In our hunger we cried to you, dear God, and you hearkened to the words of our mouth. You sent us help in Jesus your Son and we were released from all evil in our hearts, all the wicked thoughts that controlled our lives by an empty pride. Help us now to bow down before your Son, to treasure His Word in us – make us firm in faith and unshaken in the hope of entering your House. For even now your food is upon our table in the flesh of Christ.
Thu, 5 September 2019
(Col.1:15-20; Ps.100:1-5; Lk.5:33-39)
“New wine should be poured into fresh skins.”
“The blood of His cross” is poured forth for us; it becomes the new wine we drink this day, that which makes us new men by its grace. The scribes and Pharisees refuse this new wine, saying, “I find the old wine better,” so they cannot see “the image of the invisible God, the firstborn of all creatures,” standing before them this day. Do we see Him? Do we hear His teaching? Do we allow His Word and His presence to be poured into us? Do we make ourselves “fresh skins” to receive the wine that is the Lord? Or do we, too, prefer the old? The old man under the burden of sin and death must be put away before the new man of grace and life can enter in.
“In Him everything in heaven and on earth was created, things visible and invisible.” Paul tells us Jesus fills all the universe with His presence, for “all were created through Him and for Him. He is before all else that is,” and “in Him everything continues in being.” He is the source of life and life itself. And He is “head of the body, the Church.” “Firstborn of the dead,” primacy indeed is His “in everything.” First to be born, first to die, He is also the first to be raised to new life… and by His power we are all raised to the new life we now find through His sacrifice. The blood which fills the universe must now fill our beings; we must be filled with His presence, for only by Him does grace come. Only by Him is the Law fulfilled, the Word made real, and the life of heaven become our own.
And those who are present to Him, those who are present with Him – those who are filled with His Spirit cannot help but rejoice. The disciples could not fast while Jesus was with them, while the bridegroom to whom they wed themselves was in their midst, and likewise those who come into the presence of the Lord cannot come but with joy. “Enter His gates with thanksgiving,” our psalm declares. “Know that the Lord is God; He made us, His we are.” And as we enter into the blessed Body and Blood of Christ, as we come to know the bridegroom of our soul… as His Spirit fills us what can we do but rejoice in the Lord, “whose kindness endures forever,” who makes us as His own – who redeems our very souls. Make room for Him in your hearts. There let His blood flow, that you might have new life.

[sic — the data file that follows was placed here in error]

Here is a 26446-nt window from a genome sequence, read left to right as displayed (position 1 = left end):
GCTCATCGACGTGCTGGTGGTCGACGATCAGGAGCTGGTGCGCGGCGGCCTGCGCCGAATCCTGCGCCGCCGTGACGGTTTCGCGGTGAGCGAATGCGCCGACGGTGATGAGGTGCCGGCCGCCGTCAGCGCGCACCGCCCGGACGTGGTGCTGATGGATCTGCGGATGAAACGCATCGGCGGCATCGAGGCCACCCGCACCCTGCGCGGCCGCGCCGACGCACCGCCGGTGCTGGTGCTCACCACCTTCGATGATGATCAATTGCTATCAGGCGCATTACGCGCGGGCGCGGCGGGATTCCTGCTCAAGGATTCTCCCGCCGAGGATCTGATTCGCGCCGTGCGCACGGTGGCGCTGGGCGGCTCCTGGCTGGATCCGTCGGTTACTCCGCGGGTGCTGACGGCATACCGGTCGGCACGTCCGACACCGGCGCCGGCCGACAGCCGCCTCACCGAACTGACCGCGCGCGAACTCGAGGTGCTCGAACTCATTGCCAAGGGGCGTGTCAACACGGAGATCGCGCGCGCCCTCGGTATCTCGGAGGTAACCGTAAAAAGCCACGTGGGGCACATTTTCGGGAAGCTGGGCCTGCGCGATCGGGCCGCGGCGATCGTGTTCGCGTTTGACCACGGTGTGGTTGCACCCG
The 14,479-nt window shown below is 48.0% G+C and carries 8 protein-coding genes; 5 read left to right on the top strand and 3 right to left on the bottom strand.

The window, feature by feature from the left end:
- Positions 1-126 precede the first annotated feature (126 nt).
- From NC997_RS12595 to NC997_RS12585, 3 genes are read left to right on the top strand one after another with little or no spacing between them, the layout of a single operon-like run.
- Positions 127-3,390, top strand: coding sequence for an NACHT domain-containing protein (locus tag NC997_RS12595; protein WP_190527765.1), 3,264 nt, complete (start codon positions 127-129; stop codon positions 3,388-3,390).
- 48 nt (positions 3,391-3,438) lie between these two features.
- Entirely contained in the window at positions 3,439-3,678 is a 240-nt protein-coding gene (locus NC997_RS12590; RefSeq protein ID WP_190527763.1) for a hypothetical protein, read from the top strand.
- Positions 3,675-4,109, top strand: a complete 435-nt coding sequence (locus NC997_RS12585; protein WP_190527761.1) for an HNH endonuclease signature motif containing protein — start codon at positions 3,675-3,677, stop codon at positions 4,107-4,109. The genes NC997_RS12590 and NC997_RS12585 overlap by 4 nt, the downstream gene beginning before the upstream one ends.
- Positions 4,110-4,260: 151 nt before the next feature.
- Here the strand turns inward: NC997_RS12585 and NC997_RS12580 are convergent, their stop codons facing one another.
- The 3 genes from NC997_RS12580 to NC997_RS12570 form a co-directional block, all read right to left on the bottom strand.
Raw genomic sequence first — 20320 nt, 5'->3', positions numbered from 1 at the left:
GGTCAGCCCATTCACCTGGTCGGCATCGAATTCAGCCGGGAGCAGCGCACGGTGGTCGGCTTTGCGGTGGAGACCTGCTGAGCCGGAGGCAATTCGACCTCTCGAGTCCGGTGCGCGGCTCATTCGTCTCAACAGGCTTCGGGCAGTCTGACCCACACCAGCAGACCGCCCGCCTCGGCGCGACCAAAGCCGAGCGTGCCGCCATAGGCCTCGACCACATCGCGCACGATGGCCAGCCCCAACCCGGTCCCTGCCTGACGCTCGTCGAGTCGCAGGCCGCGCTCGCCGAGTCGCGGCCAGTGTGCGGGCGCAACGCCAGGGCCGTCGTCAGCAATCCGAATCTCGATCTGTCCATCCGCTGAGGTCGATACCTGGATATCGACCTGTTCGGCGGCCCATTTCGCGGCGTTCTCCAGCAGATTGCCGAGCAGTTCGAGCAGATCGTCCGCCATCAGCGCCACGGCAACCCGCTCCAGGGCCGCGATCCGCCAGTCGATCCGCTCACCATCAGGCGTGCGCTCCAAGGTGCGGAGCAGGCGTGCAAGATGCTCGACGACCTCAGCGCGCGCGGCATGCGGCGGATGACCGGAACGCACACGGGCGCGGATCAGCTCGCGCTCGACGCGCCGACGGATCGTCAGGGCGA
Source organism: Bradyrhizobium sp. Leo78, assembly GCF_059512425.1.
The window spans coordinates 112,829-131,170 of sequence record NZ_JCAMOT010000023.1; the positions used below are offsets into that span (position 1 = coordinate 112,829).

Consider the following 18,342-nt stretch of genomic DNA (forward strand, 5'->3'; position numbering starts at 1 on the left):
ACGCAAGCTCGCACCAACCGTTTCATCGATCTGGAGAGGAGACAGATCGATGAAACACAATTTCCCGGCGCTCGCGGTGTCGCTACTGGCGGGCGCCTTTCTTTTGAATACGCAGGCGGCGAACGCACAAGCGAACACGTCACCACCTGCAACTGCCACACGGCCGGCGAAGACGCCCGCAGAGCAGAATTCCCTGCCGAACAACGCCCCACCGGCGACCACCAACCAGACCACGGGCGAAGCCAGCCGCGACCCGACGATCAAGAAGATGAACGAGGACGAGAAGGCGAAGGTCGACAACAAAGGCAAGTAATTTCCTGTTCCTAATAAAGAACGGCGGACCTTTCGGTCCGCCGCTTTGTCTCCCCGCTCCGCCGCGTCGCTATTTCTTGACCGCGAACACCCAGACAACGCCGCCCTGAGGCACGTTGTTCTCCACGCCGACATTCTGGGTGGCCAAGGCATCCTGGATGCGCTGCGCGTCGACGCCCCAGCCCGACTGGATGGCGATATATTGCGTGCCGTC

O LORD, with you we are called to dwell –
let us rejoice!
YHWH, absolute fullness resides in your Son, through whom you made the universe and through whose blood you reconcile all things. He is your very image, and He calls us all to enter your gates through Him, that we might rejoice forever in your kingdom.
Jesus is the Bridegroom to whom we must be wed if we are to come into your presence and see the face of the One who made us. His blood is the new wine poured out for our sakes, that which will unite us with Him as we come with pure hearts, with new wineskins, to Holy Communion. O let us receive Him well, LORD! that we might be filled with the grace He offers forth.
You call us to sing joyfully before you, LORD, in the wedding feast of Heaven. May we be your faithful flock, gratefully accepting the love that comes to us only through your firstborn Son.
Wed, 4 September 2019
(Col.1:9-14; Ps.98:2-6; Lk.5:1-11)
“You will multiply good works of every sort
and grow in the knowledge of God.”
As Simon Peter and the others “caught such a great number of fish that their nets were at the breaking point,” so shall it be with any Christian who devotes himself to the work and the will of God. But as the apostles “brought their boats to land, left everything, and became His followers,” so we must dedicate our lives entirely to Him if we are to “attain full knowledge of His will through perfect wisdom and spiritual insight.” We must leave all else aside and we will become “worthy to share the lot of the saints in light,” becoming ever more fruitful as fishers of men and bringers of that light into the world.